I sat down to write about John Trudell’s music, thinking to write the second in a series I’m calling “A Life in Art.” Back in November, I described the blogs in this series as “turning on a work of art—painting, sculpture, music, poetry, film, maybe even cooking—that has sustained me in a moment that yearned for consolation or fulfillment or the reassurance of beauty, the presence of the sublime.”
I sat down to think about Trudell dying three weeks ago, too young at 69, and then the news came through that the police officers who killed 12 year-old Tamir Rice would not be indicted. Rice’s mother heard the news along with everyone else, via an official statement from the prosecutor’s office. Across the U.S., people are calling on the Department of Justice to prosecute Tamir Rice’s killers.
I sat down to listen to the song called “Tina Smiled,” an achingly beautiful loving lament in Trudell’s characteristic spoken-word style, backed by the yearning guitar of the late Jesse Ed Davis and the drumming and chanting of Quiltman and others who later made up the core of Trudell’s band Bad Dog. Like so much of Trudell’s work, the song layers the exquisite and the shattered, the artist’s memory of love and pleasure side-by-side with his awareness of a deep brokenness at the heart of this society.
I have only words to express the effect it has on me, but if my body could speak, she would tell a story of a hand around her heart, a pressure that is both pleasure and pain. For me, Trudell’s work answers a lifelong question: how do we hold both the incredible gift of being alive, the vast beauty and moral grandeur that human beings create, and the vast cruelty, indifference, and surrendering of our power to heal that breaks the world’s heart every day?
Like Trudell, we go on breathing, staying awake for the sublime glimpses we are given. We do what we can to honor both the love and the loss, to repair the world. We call out all of the truths our mouths can muster. We use our gifts until they are gone.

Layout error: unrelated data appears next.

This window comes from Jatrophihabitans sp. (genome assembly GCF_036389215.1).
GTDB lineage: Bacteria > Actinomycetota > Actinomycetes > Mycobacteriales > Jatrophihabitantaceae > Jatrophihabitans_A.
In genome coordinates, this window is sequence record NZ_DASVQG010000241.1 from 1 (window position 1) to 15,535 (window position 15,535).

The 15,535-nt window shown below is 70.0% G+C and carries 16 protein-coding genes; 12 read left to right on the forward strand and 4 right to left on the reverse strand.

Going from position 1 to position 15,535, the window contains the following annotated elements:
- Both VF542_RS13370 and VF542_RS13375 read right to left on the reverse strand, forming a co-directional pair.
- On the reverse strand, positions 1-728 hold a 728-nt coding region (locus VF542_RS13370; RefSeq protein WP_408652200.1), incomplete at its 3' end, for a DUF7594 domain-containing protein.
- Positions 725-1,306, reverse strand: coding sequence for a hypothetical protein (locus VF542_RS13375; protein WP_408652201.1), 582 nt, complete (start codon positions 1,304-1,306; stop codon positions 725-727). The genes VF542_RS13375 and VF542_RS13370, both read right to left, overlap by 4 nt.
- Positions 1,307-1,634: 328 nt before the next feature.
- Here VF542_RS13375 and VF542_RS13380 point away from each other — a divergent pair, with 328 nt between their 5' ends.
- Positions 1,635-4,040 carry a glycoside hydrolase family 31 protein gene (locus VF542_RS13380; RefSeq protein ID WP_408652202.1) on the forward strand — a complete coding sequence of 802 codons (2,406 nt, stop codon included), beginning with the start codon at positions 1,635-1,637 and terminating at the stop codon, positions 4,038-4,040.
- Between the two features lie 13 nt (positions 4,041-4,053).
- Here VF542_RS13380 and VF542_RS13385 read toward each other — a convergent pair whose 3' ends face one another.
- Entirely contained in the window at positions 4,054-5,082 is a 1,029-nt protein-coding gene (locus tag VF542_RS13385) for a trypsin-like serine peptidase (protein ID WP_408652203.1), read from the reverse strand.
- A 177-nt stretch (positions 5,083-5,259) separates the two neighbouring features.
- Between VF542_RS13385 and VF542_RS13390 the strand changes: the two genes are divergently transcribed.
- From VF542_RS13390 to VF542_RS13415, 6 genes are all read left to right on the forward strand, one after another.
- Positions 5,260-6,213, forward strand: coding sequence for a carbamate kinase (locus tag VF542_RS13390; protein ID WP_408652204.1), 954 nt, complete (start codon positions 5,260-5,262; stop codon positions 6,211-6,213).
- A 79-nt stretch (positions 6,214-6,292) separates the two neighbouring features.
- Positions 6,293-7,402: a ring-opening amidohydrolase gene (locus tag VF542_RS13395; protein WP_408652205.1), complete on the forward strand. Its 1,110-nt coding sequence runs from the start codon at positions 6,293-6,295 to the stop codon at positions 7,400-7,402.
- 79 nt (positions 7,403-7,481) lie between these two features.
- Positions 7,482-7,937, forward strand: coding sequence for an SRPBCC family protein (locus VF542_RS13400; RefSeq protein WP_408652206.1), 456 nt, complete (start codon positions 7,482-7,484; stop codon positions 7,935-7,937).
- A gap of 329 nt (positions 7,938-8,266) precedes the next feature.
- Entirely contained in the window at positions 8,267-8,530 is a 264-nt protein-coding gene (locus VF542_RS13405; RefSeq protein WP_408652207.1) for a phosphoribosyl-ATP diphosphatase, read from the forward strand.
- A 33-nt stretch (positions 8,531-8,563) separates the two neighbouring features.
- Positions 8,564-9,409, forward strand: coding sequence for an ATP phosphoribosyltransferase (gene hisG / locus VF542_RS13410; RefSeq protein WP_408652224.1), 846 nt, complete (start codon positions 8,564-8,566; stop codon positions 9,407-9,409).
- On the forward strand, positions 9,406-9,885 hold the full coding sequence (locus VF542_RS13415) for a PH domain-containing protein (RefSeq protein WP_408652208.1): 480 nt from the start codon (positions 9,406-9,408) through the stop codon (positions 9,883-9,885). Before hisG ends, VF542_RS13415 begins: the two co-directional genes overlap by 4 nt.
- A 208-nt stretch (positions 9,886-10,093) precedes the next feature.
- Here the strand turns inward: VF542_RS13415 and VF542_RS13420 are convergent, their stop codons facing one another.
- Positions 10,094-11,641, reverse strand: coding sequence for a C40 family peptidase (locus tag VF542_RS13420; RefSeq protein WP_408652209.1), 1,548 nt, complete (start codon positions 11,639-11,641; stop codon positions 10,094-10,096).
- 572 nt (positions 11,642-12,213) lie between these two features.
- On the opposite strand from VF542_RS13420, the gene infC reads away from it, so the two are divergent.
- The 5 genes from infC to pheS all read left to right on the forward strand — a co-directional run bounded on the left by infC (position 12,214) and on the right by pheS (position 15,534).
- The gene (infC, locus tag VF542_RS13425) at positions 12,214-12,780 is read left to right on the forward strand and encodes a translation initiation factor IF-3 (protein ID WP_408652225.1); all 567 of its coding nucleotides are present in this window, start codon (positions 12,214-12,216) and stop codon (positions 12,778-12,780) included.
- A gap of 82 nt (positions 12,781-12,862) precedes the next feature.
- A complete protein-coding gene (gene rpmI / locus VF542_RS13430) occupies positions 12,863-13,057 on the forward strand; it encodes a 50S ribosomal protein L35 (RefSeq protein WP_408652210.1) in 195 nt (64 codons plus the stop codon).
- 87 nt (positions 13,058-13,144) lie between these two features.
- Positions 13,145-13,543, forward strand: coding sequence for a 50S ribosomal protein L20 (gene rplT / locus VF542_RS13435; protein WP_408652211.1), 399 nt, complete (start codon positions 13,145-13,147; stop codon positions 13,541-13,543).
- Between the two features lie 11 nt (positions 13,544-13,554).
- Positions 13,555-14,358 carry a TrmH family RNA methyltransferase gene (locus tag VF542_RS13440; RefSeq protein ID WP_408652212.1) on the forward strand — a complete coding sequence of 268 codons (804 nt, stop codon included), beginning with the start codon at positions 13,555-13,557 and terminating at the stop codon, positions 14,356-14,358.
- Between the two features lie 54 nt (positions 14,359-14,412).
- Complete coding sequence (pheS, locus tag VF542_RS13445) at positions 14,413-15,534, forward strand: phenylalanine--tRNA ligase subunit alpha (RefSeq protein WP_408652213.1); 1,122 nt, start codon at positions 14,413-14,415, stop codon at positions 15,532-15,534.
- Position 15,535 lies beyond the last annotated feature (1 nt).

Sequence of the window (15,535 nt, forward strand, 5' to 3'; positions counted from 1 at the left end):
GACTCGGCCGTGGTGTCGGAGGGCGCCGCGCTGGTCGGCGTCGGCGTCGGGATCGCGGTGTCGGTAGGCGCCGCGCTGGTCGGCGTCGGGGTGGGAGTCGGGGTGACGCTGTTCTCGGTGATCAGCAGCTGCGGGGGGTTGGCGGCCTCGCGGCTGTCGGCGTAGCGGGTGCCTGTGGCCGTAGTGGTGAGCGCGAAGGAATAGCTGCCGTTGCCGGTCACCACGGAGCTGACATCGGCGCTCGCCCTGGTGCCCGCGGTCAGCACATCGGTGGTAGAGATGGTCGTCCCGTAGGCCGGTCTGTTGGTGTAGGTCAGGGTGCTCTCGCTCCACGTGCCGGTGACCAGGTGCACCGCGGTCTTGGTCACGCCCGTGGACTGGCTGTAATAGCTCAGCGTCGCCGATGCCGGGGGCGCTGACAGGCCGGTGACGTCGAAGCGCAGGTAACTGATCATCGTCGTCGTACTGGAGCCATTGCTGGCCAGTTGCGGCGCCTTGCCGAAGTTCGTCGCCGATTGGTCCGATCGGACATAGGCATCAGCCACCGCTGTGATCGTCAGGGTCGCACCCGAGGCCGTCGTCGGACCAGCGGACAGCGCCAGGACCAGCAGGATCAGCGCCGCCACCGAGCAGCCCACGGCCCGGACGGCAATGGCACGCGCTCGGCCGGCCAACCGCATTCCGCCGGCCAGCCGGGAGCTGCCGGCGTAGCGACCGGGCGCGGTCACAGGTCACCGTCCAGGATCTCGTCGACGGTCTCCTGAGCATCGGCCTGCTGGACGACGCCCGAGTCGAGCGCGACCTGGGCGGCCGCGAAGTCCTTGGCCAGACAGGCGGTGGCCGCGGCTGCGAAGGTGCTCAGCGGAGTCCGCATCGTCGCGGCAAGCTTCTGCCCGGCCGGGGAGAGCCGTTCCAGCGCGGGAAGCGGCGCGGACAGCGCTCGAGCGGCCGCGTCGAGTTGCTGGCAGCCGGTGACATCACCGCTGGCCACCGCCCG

Last time I saw her, Tina smiled
Woman, woman’s love
hands so gentle, eyes so wise.
Woman touch, I am taken.
World so undivided, where the highway flies
and somewhere a wild horse awakens
“Tina Smiled” is Trudell’s homage to his wife, Tina Manning, who was killed along with her mother and their children in 1979 when their home at the Duck Valley Reservation in Nevada burned to the ground. Everytime I hear the song, I wait for Trudell’s steady voice to break, as if I hadn’t listened to the song a hundred times and marveled at his ability to persist, living into the complicated truth of love and loss.
So maybe it’s the right song after all, for a moment so wrong.
Trudell was a powerful and influential artist and activist of Santee Dakota and Mexican Indian heritage whose aesthetic reflected his age and the counterculture it spawned. Listen to the way his song “Baby Boom Che” describes his generation as belonging to Elvis’ army. It was my generation too, if that isn’t obvious from the ocean of ecstatic electric guitar music rippling through my blogs. For me, Trudell’s music brought it all together without so much as a hair’s breadth between the personal and the political.
World so undivided.
Trudell had been central to the occupation of Alcatraz in 1969-70, the Trail of Broken Treaties, the occupation of the Bureau of Indian Affairs in 1972, and the occupation of Wounded Knee Village, after which he served as a spokesperson for the American Indian Movement until the death of his wife.
If you are interested in more about a life lived full-on, open-eyed, open-minded, open-hearted, there’s a detailed remembrance by Alex Jacobs on Indian Country Today and a different piece by Michael Donnelly on Counterpunch, also touching on Trudell’s environmental activism and advocacy for hemp and marijuana legalization.
Here’s “Crazy Horse,” from his Album Bone Days.